The fire chief and dog later "kissed and made up" when the Pitmans and Baron saw Babcox at a road block near Pine Creek, Scott said.
The night of the fire, while staying at the Livingston home of their daughter, Aleena Gibson, the couple, especially Scott, thought about Baron.
"Baron follows him everywhere," said the Pitmans' daughter Amy Pitman, who came from Missoula to be with her family.
"He's my shadow," Scott said.
Scott got Baron from Stafford Animal Shelter in 2004, about the time that the couple was downsizing after raising four daughters, including Angela Pitman and Anna Pitman, and son Patrick Pitman.
"I wanted a little old lady dog," Susan laughed.
Instead, Scott picked Baron — a very large dog.
Over the years, she and Baron have more than made their peace, including Baron sleeping by her, she said.
"But, given a choice, he'd take Scott any day," Susan said, laughing.
After the dog disappeared, Angela, who lives in Livingston, and Amy began working their social media connections via Facebook and other outlets along with help from Anna, who lives in California. Before long, tips about Baron sightings came rolling in.
"For dog lovers, I think it just touched their hearts," Scott said of the amount of help that they received via Facebook.
Soon, through social media, the couple connected with Livingston resident Maggie McGuane, who had been staying at her fiancé's Pine Creek area home when the fire broke out.
She and her fiancé, Chad Franscoviak, did not evacuate and were at Franscoviak's house the night of Aug. 29 when they heard a dog barking, McGuane said. The couple walked around to see if they could locate the barking dog but weren't able to.
McGuane was worried, figuring the dog was lost. Eventually, she checked Facebook and found postings about the Pitmans' search for Baron. She put the connections together, and contacted the Pitmans to let them know she thought she'd found him.
On Thursday, Aug. 30, the Pitmans met up with McGuane. They gave her Baron's leash and treats in hopesthat she could retrieve him.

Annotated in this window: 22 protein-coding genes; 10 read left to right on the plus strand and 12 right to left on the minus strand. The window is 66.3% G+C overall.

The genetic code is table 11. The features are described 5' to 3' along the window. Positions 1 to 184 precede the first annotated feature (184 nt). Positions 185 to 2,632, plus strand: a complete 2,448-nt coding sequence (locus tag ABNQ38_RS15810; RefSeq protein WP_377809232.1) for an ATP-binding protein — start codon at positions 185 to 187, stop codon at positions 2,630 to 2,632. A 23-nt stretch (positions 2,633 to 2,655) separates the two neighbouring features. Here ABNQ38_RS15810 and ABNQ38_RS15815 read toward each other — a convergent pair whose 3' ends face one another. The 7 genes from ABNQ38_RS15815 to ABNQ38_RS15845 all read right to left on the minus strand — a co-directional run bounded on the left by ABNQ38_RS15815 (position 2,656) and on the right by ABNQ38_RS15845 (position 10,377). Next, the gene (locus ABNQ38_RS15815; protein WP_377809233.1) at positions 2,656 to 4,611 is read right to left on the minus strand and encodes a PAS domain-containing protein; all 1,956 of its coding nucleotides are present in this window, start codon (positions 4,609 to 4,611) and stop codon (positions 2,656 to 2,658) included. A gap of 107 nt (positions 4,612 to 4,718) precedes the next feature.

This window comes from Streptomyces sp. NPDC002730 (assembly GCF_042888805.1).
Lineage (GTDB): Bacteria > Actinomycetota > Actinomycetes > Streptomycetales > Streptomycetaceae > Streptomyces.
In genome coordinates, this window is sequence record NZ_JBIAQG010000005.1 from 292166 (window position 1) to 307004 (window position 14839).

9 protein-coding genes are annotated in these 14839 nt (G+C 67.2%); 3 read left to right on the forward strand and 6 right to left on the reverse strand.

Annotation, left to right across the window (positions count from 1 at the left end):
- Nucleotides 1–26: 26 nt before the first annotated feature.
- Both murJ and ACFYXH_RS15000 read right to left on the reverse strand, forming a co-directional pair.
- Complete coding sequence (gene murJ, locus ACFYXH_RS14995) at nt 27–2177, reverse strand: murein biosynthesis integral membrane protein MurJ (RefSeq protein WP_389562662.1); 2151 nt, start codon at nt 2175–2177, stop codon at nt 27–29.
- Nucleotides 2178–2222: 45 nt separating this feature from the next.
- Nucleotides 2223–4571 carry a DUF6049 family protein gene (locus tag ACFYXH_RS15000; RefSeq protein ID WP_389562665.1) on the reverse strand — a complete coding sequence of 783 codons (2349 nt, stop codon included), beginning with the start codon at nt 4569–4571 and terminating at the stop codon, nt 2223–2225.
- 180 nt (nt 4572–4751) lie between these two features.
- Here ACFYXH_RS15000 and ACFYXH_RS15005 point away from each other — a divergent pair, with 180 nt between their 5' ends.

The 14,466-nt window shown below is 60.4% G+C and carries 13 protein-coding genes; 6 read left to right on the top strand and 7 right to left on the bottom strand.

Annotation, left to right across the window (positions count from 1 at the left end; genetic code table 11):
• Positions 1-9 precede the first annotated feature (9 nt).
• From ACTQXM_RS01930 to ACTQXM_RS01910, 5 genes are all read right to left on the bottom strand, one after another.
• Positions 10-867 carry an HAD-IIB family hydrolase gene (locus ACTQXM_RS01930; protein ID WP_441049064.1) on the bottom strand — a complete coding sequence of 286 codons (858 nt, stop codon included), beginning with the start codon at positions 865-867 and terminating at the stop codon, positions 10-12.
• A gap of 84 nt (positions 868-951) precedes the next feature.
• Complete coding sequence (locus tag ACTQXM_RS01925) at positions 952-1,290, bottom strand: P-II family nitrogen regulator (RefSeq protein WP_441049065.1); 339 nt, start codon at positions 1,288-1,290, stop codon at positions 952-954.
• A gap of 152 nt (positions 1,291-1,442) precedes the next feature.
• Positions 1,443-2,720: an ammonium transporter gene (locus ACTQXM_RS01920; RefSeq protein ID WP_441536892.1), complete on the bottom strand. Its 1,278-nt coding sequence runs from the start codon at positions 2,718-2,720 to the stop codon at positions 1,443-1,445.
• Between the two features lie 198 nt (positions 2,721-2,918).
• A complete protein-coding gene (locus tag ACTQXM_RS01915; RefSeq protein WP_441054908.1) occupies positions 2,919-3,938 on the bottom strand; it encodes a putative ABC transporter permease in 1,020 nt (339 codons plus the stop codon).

The couple said that, because they left the Pine Creek area during initial evacuations, they weren't allowed back into the closed areas. Since she was already in the closed area, she could remain there, McGuane said.
On Friday, Sept. 1, treats and leash in hand, McGuane and Franscoviak went to the Pitmans' home. As Susan had surmised, he was waiting for his people.
"He looked really scared," McGuane said. "He was curled up in a really tight little ball, barking."
The couple called to him and showed him his leash.
"As soon as he heard his name and saw his leash, he got up and just started wiggling. His whole body started wiggling," McGuane said.
Not long after on the Pine Creek bridge, dog spotted man and man saw dog.
Baron pulled to reach Scott. Scott bent down with open arms to greet Baron.
"The look on his face, and he had tears in his eyes, and the look of relief was just a really beautiful moment," McGuane said of Scott seeing Baron.
The Pitmans and their daughters credited McGuane and Franscoviak with reuniting them with their beloved companion, saying McGuane has downplayed her and Franscoviak's efforts.
McGuane said they simply went to look for Baron because they sympathized with a family missing their dog.
"But, in retrospect, I would have done anything to get him that dog back," McGuane said of seeing Scott's reaction to Baron.
The Pitmans plan to stay with their daughter in Livingston while they assess the damage to their property.
In the past couple of days, Baron has shown some signs of distress, including being agitated if he loses sight of Scott, the family said.
But, besides the occasional whimper, a slight limp and some singed fur, he is doing well, they said.
Having him with them is a comfort, Susan said. Scott said having his shadow back with him is a joy.
"And you," he smiled at Susan, who'd joked she comes second to the dog. "And I've got my girls and my family."
The Pitmans said they're counting their blessings, including Baron, their home being spared and all of the help and support from neighbors, firefighters and the community.
They said they feel for their neighbors who've lost homes and had property damage.
As for Angelbell the cat, the family hopes she'll appear, though they think it's possible she did not survive the blaze.
"Maybe she'll show up, and it will be another miracle," Susan said.